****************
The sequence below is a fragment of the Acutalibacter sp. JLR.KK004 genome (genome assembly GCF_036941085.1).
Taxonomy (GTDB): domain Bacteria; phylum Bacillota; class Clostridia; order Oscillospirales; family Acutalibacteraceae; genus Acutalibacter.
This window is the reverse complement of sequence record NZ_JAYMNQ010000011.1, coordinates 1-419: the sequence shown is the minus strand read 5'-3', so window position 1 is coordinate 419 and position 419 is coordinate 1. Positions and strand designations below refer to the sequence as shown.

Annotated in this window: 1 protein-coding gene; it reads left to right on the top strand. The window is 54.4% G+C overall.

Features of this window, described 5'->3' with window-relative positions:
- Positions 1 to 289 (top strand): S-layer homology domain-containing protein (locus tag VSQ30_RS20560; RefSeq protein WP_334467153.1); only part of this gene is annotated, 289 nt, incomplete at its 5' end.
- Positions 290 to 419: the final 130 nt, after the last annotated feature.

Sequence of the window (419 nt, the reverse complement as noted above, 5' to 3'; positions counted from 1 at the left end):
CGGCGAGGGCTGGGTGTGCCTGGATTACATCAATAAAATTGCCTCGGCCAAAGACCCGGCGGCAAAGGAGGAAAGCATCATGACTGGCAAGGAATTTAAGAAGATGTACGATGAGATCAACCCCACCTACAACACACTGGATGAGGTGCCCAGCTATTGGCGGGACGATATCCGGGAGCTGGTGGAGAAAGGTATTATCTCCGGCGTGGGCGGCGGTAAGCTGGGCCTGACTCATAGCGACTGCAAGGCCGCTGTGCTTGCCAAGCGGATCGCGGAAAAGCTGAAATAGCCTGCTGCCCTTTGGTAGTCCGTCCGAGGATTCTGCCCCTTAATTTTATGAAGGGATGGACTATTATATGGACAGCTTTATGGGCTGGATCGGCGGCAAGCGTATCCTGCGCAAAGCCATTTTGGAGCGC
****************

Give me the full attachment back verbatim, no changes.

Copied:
The sequence below is a fragment of the Acutalibacter sp. JLR.KK004 genome (genome assembly GCF_036941085.1).
Taxonomy (GTDB): domain Bacteria; phylum Bacillota; class Clostridia; order Oscillospirales; family Acutalibacteraceae; genus Acutalibacter.
This window is the reverse complement of sequence record NZ_JAYMNQ010000011.1, coordinates 1-419: the sequence shown is the minus strand read 5'-3', so window position 1 is coordinate 419 and position 419 is coordinate 1. Positions and strand designations below refer to the sequence as shown.

Annotated in this window: 1 protein-coding gene; it reads left to right on the top strand. The window is 54.4% G+C overall.

Features of this window, described 5'->3' with window-relative positions:
- Positions 1 to 289 (top strand): S-layer homology domain-containing protein (locus tag VSQ30_RS20560; RefSeq protein WP_334467153.1); only part of this gene is annotated, 289 nt, incomplete at its 5' end.
- Positions 290 to 419: the final 130 nt, after the last annotated feature.

Sequence of the window (419 nt, the reverse complement as noted above, 5' to 3'; positions counted from 1 at the left end):
CGGCGAGGGCTGGGTGTGCCTGGATTACATCAATAAAATTGCCTCGGCCAAAGACCCGGCGGCAAAGGAGGAAAGCATCATGACTGGCAAGGAATTTAAGAAGATGTACGATGAGATCAACCCCACCTACAACACACTGGATGAGGTGCCCAGCTATTGGCGGGACGATATCCGGGAGCTGGTGGAGAAAGGTATTATCTCCGGCGTGGGCGGCGGTAAGCTGGGCCTGACTCATAGCGACTGCAAGGCCGCTGTGCTTGCCAAGCGGATCGCGGAAAAGCTGAAATAGCCTGCTGCCCTTTGGTAGTCCGTCCGAGGATTCTGCCCCTTAATTTTATGAAGGGATGGACTATTATATGGACAGCTTTATGGGCTGGATCGGCGGCAAGCGTATCCTGCGCAAAGCCATTTTGGAGCGC